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Five ways to increase speed and agility in American football

Speed is a key ingredient to effectively playing American football. Be it for ball intervention, tackling, scoring, and even getting to the end zone, this quality is very much needed.

What about agility? In American football, you will be easily brushed aside if you are not quick enough to move swiftly from left to right, as it involves a lot of body movement and collision.

It is no news that top bookmakers like bookmaker.xyz favor teams (in fixtures) with the most agile players. But what does it take to gain NFL-class agility?

Several training guidelines are needed for you to be able to play American football with increased speed and agility. 

Thankfully, this article lists five of the ways via which you can increase your speed and agility in American football.

Photo by Dave Adamson on Unsplash

Plyometric

You need to have a solid stance before you can weave in and out and also cover distances. Engaging in photometric exercises helps to develop the muscles of your lower limbs so that you can have firm steps as you accelerate.

Plyometric exercises are not difficult to perform and can be done as often as possible. To do it, simply set up an elevated height in front of you, something as high as your knee level. 

Then stand a few yards away from it and hop onto it and back down to the floor. Do this  

Squats

Since speed involves covering more ground, engaging in squats helps to develop the leg muscles that help in sustaining this speed as you cover more ground.

To perform this exercise properly, stand with your legs slightly apart, hands akimbo, heads up and your buttocks slightly pushed back, then slowly lower your hips in that stance.

Ensure that as you lower your upper half, your buttocks go as low as your knees and your knees do not arc forward to the extent of going past your toes.

Lower your upper body slowly and in the same stance, and maintain a slow but steady ascent. Do this repeatedly as your strength can carry you and increase the count on subsequent occasions.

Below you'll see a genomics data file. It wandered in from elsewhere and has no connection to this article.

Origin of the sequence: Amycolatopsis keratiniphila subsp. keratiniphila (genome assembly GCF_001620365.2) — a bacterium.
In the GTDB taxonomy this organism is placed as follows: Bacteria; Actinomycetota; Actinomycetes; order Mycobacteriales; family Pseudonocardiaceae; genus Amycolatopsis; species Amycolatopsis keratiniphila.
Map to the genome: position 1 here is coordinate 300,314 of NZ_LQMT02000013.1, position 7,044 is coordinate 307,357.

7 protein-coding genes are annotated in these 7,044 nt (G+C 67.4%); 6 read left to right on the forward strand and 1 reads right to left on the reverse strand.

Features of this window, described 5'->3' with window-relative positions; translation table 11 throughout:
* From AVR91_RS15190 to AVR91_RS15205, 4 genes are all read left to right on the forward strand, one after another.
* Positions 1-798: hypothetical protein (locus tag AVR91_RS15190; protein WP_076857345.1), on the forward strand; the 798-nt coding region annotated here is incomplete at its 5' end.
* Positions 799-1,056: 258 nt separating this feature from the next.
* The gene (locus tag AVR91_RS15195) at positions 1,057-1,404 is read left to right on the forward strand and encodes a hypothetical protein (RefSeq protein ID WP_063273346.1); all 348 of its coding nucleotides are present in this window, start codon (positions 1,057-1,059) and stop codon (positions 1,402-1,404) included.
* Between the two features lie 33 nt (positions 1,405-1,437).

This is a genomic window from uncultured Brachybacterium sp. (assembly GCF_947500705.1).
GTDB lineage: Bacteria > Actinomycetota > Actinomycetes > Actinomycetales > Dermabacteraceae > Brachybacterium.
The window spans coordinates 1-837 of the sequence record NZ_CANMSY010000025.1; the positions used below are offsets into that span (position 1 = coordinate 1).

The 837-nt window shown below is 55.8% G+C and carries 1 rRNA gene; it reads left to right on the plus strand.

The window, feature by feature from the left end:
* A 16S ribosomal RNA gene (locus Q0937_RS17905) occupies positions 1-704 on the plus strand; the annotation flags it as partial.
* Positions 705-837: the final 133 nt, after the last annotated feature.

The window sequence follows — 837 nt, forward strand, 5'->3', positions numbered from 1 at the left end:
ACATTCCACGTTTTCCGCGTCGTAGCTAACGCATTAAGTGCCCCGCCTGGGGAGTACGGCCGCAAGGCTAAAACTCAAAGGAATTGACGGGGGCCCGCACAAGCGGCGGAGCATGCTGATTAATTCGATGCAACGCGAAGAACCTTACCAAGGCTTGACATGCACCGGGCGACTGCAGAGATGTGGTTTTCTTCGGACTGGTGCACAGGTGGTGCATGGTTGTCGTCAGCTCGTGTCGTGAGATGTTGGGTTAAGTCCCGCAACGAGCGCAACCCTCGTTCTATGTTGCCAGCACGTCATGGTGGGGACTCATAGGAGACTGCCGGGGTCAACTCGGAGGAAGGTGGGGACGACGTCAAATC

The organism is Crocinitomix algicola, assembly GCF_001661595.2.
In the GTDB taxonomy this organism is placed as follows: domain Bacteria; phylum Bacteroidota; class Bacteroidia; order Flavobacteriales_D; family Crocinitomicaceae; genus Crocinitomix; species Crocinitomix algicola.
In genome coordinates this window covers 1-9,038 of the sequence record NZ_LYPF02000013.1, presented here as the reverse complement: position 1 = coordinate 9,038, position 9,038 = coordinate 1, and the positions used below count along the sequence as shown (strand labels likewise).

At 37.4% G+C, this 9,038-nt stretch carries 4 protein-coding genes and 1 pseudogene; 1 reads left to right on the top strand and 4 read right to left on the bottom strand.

Straight Sprints

Yes! Nothing beats developing your speed for an American football game than sprinting down a field. This is because it gives you a sense of involvement in a real game.

To do this, visit a field or an area where you can run straight for up to 50 yards. Now, take a starting point and sprint down the field’s length.

Your aim is not just to run fast but also to run in an excellent form; hands slicing through the air swiftly, knees rising waist high, and swift strides covering a lot of ground in each step.

Do this from end to end with a few minutes of rest in between sprints. Also, take note of the number of sprints that your body can carry and strive to add to it on subsequent workouts.

 

Resisted Sprints

In American football, you are automatically a target as long as you have got the ball with you. As a result, you are certain to encounter an opponent preventing you from moving forward. 

That is where this drill comes in! It develops your ability to free yourself from resistance by opponents, thereby also developing your agility.

You will need a partner to make this effective. Let your partner stand in front of you with arms on your shoulder in a pushing stance. Then try to run forward as your partner increases the intensity of the push. 

Both you and your partner should start with smaller intensity and then graduate into the full force of freeing yourself from the push.

Wavy Sprints

Instead of just running in a straight line, this type of sprint focuses more on your ability to elude the opponents while running, thereby developing your agility.

To do this, you will need at least six cones arranged 5 meters apart from each other in a straight line. Now, start from the right side of the first cone and run in between the first and the second cone onto the left side of the cones. Your running pattern will be in a wavy format, moving from right to left.

Do this till you reach the last cone. Ensure that you sprint the length of the drill, only stopping and the side of the last cone.

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